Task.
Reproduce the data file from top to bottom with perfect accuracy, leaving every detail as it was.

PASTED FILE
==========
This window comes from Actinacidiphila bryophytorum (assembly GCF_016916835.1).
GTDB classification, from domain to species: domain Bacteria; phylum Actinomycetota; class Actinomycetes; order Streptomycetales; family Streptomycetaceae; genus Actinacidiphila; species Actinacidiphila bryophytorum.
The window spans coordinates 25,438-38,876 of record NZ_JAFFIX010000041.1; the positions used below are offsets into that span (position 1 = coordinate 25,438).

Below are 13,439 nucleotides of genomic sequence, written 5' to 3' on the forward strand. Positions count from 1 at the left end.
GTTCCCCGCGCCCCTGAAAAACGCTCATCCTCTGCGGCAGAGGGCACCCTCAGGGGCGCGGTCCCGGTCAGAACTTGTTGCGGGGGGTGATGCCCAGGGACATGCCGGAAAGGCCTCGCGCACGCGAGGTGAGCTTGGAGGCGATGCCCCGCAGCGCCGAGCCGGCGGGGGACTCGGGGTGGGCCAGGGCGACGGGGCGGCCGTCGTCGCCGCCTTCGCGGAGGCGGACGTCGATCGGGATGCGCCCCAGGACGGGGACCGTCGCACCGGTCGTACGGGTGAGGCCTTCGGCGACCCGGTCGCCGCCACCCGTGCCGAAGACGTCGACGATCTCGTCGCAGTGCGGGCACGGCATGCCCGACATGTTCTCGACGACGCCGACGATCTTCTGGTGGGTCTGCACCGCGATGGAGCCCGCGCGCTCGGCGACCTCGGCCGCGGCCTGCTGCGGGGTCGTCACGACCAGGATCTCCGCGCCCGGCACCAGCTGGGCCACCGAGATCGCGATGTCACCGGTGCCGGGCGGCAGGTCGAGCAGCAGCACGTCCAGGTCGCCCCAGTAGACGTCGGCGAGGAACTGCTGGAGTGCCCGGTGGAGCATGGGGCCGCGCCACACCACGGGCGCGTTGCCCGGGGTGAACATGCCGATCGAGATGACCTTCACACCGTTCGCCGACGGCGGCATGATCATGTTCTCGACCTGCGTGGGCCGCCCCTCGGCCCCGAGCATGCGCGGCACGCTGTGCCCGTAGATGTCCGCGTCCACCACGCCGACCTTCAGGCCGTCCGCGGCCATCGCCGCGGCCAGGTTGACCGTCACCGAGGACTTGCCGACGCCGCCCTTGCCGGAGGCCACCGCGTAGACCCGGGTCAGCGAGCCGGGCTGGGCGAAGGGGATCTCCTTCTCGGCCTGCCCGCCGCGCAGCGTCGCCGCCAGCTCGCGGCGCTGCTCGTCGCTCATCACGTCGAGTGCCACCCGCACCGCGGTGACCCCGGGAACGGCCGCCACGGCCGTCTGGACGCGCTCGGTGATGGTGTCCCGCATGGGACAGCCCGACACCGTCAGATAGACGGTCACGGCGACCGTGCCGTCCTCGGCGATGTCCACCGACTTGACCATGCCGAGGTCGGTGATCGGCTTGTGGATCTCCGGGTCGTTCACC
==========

This window comes from Actinacidiphila bryophytorum (assembly GCF_016916835.1).
GTDB classification, from domain to species: domain Bacteria; phylum Actinomycetota; class Actinomycetes; order Streptomycetales; family Streptomycetaceae; genus Actinacidiphila; species Actinacidiphila bryophytorum.
The window spans coordinates 25,438-38,876 of record NZ_JAFFIX010000041.1; the positions used below are offsets into that span (position 1 = coordinate 25,438).

Below are 13,439 nucleotides of genomic sequence, written 5' to 3' on the forward strand. Positions count from 1 at the left end.
GTTCCCCGCGCCCCTGAAAAACGCTCATCCTCTGCGGCAGAGGGCACCCTCAGGGGCGCGGTCCCGGTCAGAACTTGTTGCGGGGGGTGATGCCCAGGGACATGCCGGAAAGGCCTCGCGCACGCGAGGTGAGCTTGGAGGCGATGCCCCGCAGCGCCGAGCCGGCGGGGGACTCGGGGTGGGCCAGGGCGACGGGGCGGCCGTCGTCGCCGCCTTCGCGGAGGCGGACGTCGATCGGGATGCGCCCCAGGACGGGGACCGTCGCACCGGTCGTACGGGTGAGGCCTTCGGCGACCCGGTCGCCGCCACCCGTGCCGAAGACGTCGACGATCTCGTCGCAGTGCGGGCACGGCATGCCCGACATGTTCTCGACGACGCCGACGATCTTCTGGTGGGTCTGCACCGCGATGGAGCCCGCGCGCTCGGCGACCTCGGCCGCGGCCTGCTGCGGGGTCGTCACGACCAGGATCTCCGCGCCCGGCACCAGCTGGGCCACCGAGATCGCGATGTCACCGGTGCCGGGCGGCAGGTCGAGCAGCAGCACGTCCAGGTCGCCCCAGTAGACGTCGGCGAGGAACTGCTGGAGTGCCCGGTGGAGCATGGGGCCGCGCCACACCACGGGCGCGTTGCCCGGGGTGAACATGCCGATCGAGATGACCTTCACACCGTTCGCCGACGGCGGCATGATCATGTTCTCGACCTGCGTGGGCCGCCCCTCGGCCCCGAGCATGCGCGGCACGCTGTGCCCGTAGATGTCCGCGTCCACCACGCCGACCTTCAGGCCGTCCGCGGCCATCGCCGCGGCCAGGTTGACCGTCACCGAGGACTTGCCGACGCCGCCCTTGCCGGAGGCCACCGCGTAGACCCGGGTCAGCGAGCCGGGCTGGGCGAAGGGGATCTCCTTCTCGGCCTGCCCGCCGCGCAGCGTCGCCGCCAGCTCGCGGCGCTGCTCGTCGCTCATCACGTCGAGTGCCACCCGCACCGCGGTGACCCCGGGAACGGCCGCCACGGCCGTCTGGACGCGCTCGGTGATGGTGTCCCGCATGGGACAGCCCGACACCGTCAGATAGACGGTCACGGCGACCGTGCCGTCCTCGGCGATGTCCACCGACTTGACCATGCCGAGGTCGGTGATCGGCTTGTGGATCTCCGGGTCGTTCACC